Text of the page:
One of my athletes recently sent me an article from Runner’s World titled “Marathons Aren’t Good Training Runs”.  The article and title are dead-on, and I know it happens more than we would like to admit it; typically from social pressures or the lack of a planned season. I’m guilty of it myself, having signed up for a race, then later regretting or tossing it up as “just a training run”. Never thinking about the impact the distance would have on my body.  Even if you plan on running the distance slow or as a “training run”, you might be sacrificing your longer term goals.

“You’re robbing from your goal to pay for a short term thrill”

Don’t get me wrong, one of the reasons I enjoy running is the social aspect of it and planning a “run-cation” with my friends just blends the best of both worlds. However as is stated in the article “You’re robbing from your goal to pay for a short term thrill”. This is especially true if you have a plan and then decide to add an unplanned event, or have been wondering why your progress has plateaued. If that is the case it might be time to take a step back and reestablish your goals.  Or better yet, plan your season with your coach to make sure that you’re not sabotaging yourself from making progress.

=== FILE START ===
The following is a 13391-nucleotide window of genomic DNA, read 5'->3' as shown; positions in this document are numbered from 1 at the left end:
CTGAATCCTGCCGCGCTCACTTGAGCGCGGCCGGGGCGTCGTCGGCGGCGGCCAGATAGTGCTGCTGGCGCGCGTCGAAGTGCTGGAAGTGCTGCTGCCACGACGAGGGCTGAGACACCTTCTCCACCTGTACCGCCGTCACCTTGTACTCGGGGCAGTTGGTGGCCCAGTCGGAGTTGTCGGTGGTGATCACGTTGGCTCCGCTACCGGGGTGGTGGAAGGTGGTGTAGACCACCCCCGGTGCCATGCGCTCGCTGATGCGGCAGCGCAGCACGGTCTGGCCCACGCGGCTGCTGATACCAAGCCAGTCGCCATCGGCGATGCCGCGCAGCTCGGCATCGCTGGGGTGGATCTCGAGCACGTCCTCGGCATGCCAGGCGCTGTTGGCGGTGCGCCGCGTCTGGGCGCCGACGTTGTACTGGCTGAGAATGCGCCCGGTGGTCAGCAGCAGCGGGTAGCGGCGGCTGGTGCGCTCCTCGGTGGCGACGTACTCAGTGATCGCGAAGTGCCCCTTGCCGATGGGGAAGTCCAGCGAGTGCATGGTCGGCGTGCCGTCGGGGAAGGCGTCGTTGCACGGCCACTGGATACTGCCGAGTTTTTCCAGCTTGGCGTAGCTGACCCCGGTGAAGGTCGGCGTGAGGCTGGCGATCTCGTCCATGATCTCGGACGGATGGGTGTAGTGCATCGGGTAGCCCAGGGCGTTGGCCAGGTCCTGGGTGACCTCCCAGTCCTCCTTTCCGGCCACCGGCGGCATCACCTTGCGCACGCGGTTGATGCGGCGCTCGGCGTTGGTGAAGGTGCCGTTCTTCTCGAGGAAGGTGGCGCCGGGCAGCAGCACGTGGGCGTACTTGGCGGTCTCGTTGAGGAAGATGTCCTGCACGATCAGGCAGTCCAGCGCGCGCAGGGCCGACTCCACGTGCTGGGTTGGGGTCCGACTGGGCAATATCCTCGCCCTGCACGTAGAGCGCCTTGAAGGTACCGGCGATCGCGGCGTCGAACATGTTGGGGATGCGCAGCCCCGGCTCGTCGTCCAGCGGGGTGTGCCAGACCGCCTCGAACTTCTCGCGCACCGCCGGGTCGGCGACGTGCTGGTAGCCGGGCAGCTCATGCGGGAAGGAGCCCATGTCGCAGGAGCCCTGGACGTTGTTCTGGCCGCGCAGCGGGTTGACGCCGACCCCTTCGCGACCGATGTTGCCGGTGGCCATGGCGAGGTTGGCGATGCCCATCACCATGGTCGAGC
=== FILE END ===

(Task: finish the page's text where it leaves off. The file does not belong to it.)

As with most things a few exceptions apply for those piling on the miles. However, most of those are endurance or ultra distance athletes which have not only longed in the volume needed to prevent injury, but have also planned heavy volume weeks as part of their goal race. For the rest of us, a simple plan may prevent you from straying too far and risking injury or just another bad training run. With this being the start of the year, now is the time to plan your season… just make sure you stick to it, or have someone keep you accountable. And whatever you do, try not to cave into peer pressure. But if you MUST enter a race, make sure the distance is inline with your training, which might mean entering a half, 10k or just spectating and enjoying the vacation part of the trip.